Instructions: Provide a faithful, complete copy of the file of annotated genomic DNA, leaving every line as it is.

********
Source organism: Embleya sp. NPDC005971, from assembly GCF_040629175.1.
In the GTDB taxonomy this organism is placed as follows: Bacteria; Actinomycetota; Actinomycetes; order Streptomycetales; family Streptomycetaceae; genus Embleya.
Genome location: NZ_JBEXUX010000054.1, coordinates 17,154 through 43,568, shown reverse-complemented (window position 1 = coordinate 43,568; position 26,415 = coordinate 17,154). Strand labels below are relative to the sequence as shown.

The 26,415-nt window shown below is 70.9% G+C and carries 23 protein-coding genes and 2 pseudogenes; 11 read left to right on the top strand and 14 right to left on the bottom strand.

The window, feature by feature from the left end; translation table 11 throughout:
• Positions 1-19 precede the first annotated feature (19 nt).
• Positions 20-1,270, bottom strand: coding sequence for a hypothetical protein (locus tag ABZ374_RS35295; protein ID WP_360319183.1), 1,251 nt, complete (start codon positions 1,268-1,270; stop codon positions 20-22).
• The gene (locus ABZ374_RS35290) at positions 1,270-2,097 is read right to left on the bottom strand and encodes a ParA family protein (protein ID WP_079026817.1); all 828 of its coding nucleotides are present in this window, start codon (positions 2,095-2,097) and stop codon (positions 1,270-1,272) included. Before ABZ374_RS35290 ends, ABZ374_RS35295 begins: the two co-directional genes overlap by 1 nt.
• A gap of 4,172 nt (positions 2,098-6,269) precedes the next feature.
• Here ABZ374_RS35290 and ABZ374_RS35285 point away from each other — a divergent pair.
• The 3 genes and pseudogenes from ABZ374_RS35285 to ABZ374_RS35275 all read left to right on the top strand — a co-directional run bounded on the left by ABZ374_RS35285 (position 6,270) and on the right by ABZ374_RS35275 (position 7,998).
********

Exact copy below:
Source organism: Embleya sp. NPDC005971, from assembly GCF_040629175.1.
In the GTDB taxonomy this organism is placed as follows: Bacteria; Actinomycetota; Actinomycetes; order Streptomycetales; family Streptomycetaceae; genus Embleya.
Genome location: NZ_JBEXUX010000054.1, coordinates 17,154 through 43,568, shown reverse-complemented (window position 1 = coordinate 43,568; position 26,415 = coordinate 17,154). Strand labels below are relative to the sequence as shown.

The 26,415-nt window shown below is 70.9% G+C and carries 23 protein-coding genes and 2 pseudogenes; 11 read left to right on the top strand and 14 right to left on the bottom strand.

The window, feature by feature from the left end; translation table 11 throughout:
• Positions 1-19 precede the first annotated feature (19 nt).
• Positions 20-1,270, bottom strand: coding sequence for a hypothetical protein (locus tag ABZ374_RS35295; protein ID WP_360319183.1), 1,251 nt, complete (start codon positions 1,268-1,270; stop codon positions 20-22).
• The gene (locus ABZ374_RS35290) at positions 1,270-2,097 is read right to left on the bottom strand and encodes a ParA family protein (protein ID WP_079026817.1); all 828 of its coding nucleotides are present in this window, start codon (positions 2,095-2,097) and stop codon (positions 1,270-1,272) included. Before ABZ374_RS35290 ends, ABZ374_RS35295 begins: the two co-directional genes overlap by 1 nt.
• A gap of 4,172 nt (positions 2,098-6,269) precedes the next feature.
• Here ABZ374_RS35290 and ABZ374_RS35285 point away from each other — a divergent pair.
• The 3 genes and pseudogenes from ABZ374_RS35285 to ABZ374_RS35275 all read left to right on the top strand — a co-directional run bounded on the left by ABZ374_RS35285 (position 6,270) and on the right by ABZ374_RS35275 (position 7,998).